New York — Samsung plans July availability of the world’s first two tablets with high-definition Super AMOLED displays, promoted for their deep contrast, high brightness, wide color range, and color accuracy for HD-viewing video.
The tablets are “optimized to deliver the ultimate viewing experience,” including magazine reading with interactive video features, said Michael Abary, senior VP of Samsung Electronics America, at a press event Thursday night at the Madison Square Garden theater. He said the displays deliver the picture quality of the company’s best TVs and “get closest to real-life colors” compared to other tablets.
The two Galaxy Tab S tablets feature 10.5- and 8.4-inch 16:10 displays with WQXGA 2,560 by 1,600 resolution and more than 4 million pixels. The tablets, which feature Android 4.4 OS, also feature seamless integration with Galaxy S5 smartphones and Windows computers.
The $499-suggested 10.5-inch Tab S and its smaller $399 8.4-inch counterpart will be available in July in Wi-Fi-only versions at Samsung.com, Amazon, Best Buy, Fry’s, Office Depot, Office Max, PC Richard & Son, Sears, TigerDirect and Walmart.com.
Later this year, each of the four national carriers will offer one or more LTE-equipped models, with Sprint and T-Mobile offering the 10.5-inch model and Verizon offering both sizes. AT&T didn’t specify whether it would offer both sizes or only one.
Both are available in white and Titanium Bronze with gold trim. Multiple color covers are also available to snap onto the tablets and fold to provide three tabletop viewing or typing angles. A 7.5mm-thick Bluetooth keyboard secures to the tablets with clasps.
The introductions bring to nine the number of tablets launched in the U.S. so far this year. The others ranged in size from 8.4 to 12.2 inches at prices from $399 to $849 UPP.
Samsung turned to Super AMOLED displays because the majority of tablet use involves movie and TV-show viewing, said Abary. For that reason, the tablets come with HD Netflix and HD YouTube apps.
Because of their Super AMOLED display technology, the two tablets are also the company’s thinnest tablets at 6.6mm in depth, and they’re Samsung’s lightest at 16.4 and 10.4 ounces, respectively.
They are also the company’s first tablets with a fingerprint scanner for security, enabling users to secure individual files. A fingerprint-scanning multiuser mode lets up to eight people share a tablet, each with their own homes screens and preferred apps displayed on the screens.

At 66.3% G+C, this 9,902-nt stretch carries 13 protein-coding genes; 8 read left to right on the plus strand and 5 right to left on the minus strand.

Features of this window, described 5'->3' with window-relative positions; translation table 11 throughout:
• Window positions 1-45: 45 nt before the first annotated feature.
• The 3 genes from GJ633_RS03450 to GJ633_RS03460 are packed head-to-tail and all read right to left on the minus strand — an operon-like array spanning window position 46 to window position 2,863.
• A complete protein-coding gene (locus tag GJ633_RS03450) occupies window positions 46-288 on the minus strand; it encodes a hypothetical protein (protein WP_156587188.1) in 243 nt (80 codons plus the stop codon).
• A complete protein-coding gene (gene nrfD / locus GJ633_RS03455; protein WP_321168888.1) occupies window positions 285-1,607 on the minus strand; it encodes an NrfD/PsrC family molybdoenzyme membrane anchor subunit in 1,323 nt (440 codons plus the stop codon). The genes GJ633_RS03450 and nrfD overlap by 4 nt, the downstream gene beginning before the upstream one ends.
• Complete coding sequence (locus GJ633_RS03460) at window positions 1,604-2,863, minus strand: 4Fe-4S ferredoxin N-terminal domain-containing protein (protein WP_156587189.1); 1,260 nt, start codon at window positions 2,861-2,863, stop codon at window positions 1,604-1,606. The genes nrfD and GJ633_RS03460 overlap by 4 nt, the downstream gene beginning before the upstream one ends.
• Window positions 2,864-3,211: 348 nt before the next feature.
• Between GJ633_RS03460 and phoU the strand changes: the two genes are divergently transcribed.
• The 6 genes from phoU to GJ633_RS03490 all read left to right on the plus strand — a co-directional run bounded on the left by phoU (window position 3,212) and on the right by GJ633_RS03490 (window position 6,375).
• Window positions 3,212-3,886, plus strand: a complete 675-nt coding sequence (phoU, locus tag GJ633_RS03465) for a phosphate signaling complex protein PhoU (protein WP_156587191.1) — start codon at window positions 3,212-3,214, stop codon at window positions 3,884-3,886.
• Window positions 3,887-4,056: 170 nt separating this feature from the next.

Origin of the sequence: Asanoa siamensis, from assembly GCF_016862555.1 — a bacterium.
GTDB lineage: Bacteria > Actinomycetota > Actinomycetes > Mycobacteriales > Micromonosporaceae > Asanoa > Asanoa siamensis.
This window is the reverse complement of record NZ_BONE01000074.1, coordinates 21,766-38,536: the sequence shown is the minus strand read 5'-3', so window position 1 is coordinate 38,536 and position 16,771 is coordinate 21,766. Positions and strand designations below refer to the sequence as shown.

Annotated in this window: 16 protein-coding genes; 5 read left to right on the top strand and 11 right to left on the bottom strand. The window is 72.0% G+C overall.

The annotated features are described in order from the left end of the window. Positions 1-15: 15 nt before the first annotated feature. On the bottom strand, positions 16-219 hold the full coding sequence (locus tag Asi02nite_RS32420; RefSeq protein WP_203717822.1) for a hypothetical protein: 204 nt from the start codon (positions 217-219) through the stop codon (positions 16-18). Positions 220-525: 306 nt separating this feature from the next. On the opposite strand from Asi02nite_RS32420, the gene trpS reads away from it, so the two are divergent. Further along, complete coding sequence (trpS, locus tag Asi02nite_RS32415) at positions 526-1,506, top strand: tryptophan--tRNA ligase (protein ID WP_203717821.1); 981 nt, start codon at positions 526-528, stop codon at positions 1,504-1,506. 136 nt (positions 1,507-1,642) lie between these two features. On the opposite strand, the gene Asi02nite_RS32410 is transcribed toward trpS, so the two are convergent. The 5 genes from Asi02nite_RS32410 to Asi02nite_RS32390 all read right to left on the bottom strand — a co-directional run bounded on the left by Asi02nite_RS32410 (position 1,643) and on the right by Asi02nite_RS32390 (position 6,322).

Seamless computer-to-smartphone and tablet-to-computer connectivity is available through Side Sync 3.0 technology, which enables consumers, to receive and place calls on the tablets via a Wi-Fi-connected Galaxy S5 smartphone in another room, send SMS and MMS messages from the tablet, and view caller ID information on the tablet when a call comes in to the phone. Samsung is the only tablet manufacturer to support voice calls on tablets, said Ryan Bidan, senior director of Samsung Telecommunications America.
Also with Side Sync, users can transfers files from the tablet to the phone by dragging and dropping a file from the tablet to an S5 image displayed on the tablet screen. The tablets also find files on a Windows PC and download them via Wi-Fi.
For video viewing, Super AMOLED technology is superior to LCD displays because emissive technology does not require backlighting, nor does it need other layers that add to thickness and block light, said Abary. Super AMOLED screens display direct colors rather than filtered colors, reveal 20 percent more color spectrum, offer 100-times better contrast ratio at 100,000:1 compared to LCD’s 1,000:1, and display true blacks because pixels can be turned off, he said. Because Super AMOLED displays require no backlighting like LCD displays, power consumption is reduced. Both models deliver 11 hours of 1080p playback time.
Also to improve the viewing experience, Samsung developed display technology that adapts to the type of content viewed, including video, web browsing, and e-book reading. The displays also automatically adjust white balance based on ambient light, and they deliver the best outdoor visibility of any tablet because of contrast enhancements and because they are 40 percent less reflective than LCD displays, Abary said.
Because they tablets appeal to content consumers, Samsung loaded the devices with a new Papergarden service to download magazines optimized for 16:10, exclusive Marvel content, and the movie “Gravity.”
They are also preloaded with limited-time subscriptions to such content as Marvel Unlimited, free books and magazines from Google Play, and a 90-day subscription to the Google Music streaming service. The tablets also access Samsung’s free and ad-free Milk music-streaming service in the U.S.
Other key features include Samsung octa-core CPUs (quad-core 1.9GHz plus quad-core 1.3GHz), 3GB RAM, 16GB embedded memory, 128GB MicroSD slot, 8- and 2.1-megapixel cameras, and 1080p playback at 60 fps.
Like the S5 smartphone, the tablets feature Wi-Fi 802.11a/b/g/n/ac with MIMO and Download Booster technology, which joins Wi-Fi with LTE for faster downloads, with 1GB files downloading in 30 seconds.
The larger model features 7,900 mAh battery, and the smaller one comes with 4,900 mAh battery.